Tuesday, May 13, 2008

Heart and Head at Kalamazoo, or, The Displacement of the Entirely Out of Place

“Gloom and solemnity are entirely out of place in even the most rigorous study of an art originally intended to make glad the heart of man. ‘Gravity, a mysterious carriage of the body to conceal the defects of the mind’—Laurence Sterne” (Ezra Pound, ABC of Reading, p.13).

Jeffrey Cohen's recent disembodiment, Karl Steel's counting of tears, Eileen Joy's profession of love, and Dan Remein's shimmering essay on being-together as theoretical practice and communistic labor recall to me the truth of these lines which, in a fit of shy humanistic terrorism, I once wrote on the chalkboard of an empty classroom about 20 years ago in the hopeful fantasy of their affecting unknown others in a manner that would create and confirm our invisible friendship. Now (not just now, but now including all the nows up to now), this note, which shared in the logic of Eileen's ethical "as if" and Anna Klosowska's insights about the posthumous futurism of non sequitur at the Place of the Present and Why Am I Me? panels at Kalamazoo, respectively, seems to be taking effect, or rather, is finding its way back to me, like Macarius's grapes, back to my future, or rather, is being revealed to be not my note at all, but ours, or rather everyone's and no one's, an index and instance of the possession of what can not be possessed, the proverbial treasure that increases when shared, or rather . . .

So, a couple comments:

First, about place. The framing of the question of the presentness of scholarship in terms of place is more than rhetorical or metaphorical. I.e. it does not mean role, much less topic in the weak sense, but has everything to do with the present as the topos of our work in the fullest sense, as the placeless, always present place where we and it take place. This was confirmed in the shared vocabulary of the presentations at the Place of the Present session (wandering, restless, affective, performative, presence, peripatetic, mendicant/monastic, communal, beside) which nearly took on the structure of a fugal composition on the theme of Sufistic Medieval Studies, with Nancy Partner's opening remarks serving as the generative countersubject, if I understand my music theory correctly (which I don't). For the place of the wandering scholar, in all the senses that this figure had meaning at the panel, is precisely the place of effective and affective embodiment, the ongoing present of our own taking place. To recognize this is not for one second to deny--clearly the obvious is what most needs repeating--the real specific material ends (public, political, pedagogical, philosophical, etc) for which scholarship can and should "most rigorous[ly]" work, as Steven Kruger's comment about good work made clear. Rather, to recognize the academic's performative, communal, brushed-up-against body as the placeless place of scholarly practice, is precisely the opposite, namely, the finding of the very space and means and opening for the actual realization of those ends. But this is not something that criticism or rather the critical subject, enthroned in the tomb of its Cartesian detachment, subsisting in the dungeon tower of 'if only' rather than wandering in the paradise deserts of 'as if,' is comfortable with. Such comfort belongs rather to the third area of the proto-discursive and the post-civilized:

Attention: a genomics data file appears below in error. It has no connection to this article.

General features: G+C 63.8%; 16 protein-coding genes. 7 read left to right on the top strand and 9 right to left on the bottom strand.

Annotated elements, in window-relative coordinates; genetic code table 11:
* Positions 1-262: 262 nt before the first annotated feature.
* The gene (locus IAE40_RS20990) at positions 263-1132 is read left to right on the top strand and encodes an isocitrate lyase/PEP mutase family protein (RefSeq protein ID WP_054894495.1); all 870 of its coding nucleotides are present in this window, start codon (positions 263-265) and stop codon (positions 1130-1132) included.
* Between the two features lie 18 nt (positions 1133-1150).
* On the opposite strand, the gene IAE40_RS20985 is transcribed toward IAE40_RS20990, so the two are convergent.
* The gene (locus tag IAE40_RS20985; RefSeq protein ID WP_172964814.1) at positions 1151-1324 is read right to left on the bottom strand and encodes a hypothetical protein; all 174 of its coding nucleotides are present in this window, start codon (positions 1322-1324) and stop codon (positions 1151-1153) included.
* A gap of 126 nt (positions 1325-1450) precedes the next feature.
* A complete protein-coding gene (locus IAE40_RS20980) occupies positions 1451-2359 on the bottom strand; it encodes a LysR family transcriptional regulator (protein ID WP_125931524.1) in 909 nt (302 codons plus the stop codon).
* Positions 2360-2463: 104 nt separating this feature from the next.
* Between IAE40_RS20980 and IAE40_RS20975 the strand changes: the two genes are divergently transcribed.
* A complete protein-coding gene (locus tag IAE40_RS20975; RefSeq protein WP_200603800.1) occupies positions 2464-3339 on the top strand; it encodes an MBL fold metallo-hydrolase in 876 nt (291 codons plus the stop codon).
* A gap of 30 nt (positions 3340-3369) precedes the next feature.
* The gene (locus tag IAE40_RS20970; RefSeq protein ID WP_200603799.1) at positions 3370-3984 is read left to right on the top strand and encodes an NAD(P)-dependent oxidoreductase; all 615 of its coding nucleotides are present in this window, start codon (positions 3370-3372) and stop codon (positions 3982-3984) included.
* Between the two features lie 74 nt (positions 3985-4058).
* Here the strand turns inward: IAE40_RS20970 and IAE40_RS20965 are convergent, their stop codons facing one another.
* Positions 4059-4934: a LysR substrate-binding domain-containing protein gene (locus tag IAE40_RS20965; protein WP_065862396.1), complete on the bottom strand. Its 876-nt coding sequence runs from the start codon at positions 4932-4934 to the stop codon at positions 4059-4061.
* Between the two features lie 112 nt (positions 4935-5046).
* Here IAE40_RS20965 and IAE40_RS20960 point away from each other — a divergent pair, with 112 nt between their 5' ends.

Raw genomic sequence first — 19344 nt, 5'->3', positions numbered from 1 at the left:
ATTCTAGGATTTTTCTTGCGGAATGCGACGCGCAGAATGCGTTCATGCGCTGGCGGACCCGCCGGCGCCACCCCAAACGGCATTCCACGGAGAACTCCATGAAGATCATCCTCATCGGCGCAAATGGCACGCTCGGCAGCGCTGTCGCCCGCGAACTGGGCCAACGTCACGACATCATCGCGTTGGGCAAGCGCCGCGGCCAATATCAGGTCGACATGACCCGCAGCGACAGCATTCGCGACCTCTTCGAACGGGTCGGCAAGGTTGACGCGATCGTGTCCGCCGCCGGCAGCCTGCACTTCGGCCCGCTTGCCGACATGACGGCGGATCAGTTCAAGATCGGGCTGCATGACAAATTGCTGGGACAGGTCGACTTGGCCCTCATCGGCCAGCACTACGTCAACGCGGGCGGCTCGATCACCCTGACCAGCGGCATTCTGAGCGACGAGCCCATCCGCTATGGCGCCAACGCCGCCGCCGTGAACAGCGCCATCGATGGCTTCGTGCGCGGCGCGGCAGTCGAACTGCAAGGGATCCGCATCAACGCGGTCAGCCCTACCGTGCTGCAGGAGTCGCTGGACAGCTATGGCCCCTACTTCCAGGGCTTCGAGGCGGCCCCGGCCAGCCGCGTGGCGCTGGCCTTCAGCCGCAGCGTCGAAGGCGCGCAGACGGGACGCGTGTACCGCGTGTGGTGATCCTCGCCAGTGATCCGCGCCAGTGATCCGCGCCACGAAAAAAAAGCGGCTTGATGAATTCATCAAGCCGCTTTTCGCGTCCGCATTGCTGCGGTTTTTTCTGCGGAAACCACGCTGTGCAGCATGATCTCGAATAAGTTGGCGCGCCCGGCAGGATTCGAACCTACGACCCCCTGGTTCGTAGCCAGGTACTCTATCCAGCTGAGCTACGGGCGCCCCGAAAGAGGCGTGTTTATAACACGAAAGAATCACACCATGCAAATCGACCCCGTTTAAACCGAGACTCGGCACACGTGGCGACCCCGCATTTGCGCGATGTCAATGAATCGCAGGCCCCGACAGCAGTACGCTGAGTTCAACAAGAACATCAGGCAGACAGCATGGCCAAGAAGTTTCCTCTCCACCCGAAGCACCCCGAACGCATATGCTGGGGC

"The localization of culture and play . . . is neither within nor outside of the individual, but in a 'third area,' distinct both 'from interior psychic reality and from the effective world in which the individual lives'[Winnicott]. The topology that is here expressed . . . has always been known to children, fetishists, 'savages,' and poets. It is in this 'third area' that a science of man truly freed of every eighteenth-century prejudice should focus its study. Things are not outside of us, in measurable external space, like neutral objects (ob-jecta) of use and exchange; rather, they open to us the original place solely from which the experience of measurable external space becomes possible. They are therefore held and comprehended from the outset in the topos outopos (placeless place, no-place place) in which our experience of being-in-the-world is situated. The question 'where is the thing?' is inseparable from the question 'where is the human?' Like the fetish, like the toy, things are not properly anywhere, because their place is found on this side of objects and beyond the human in a zone that is no longer objective or subjective, neither personal nor impersonal, neither material nor immaterial, but where we find ourselves suddenly facing [like Karl Steel before an animal, and the animal before you] these apparently so simple unknows: the human, the thing." (Giorgio Agamben, Stanzas, p.59).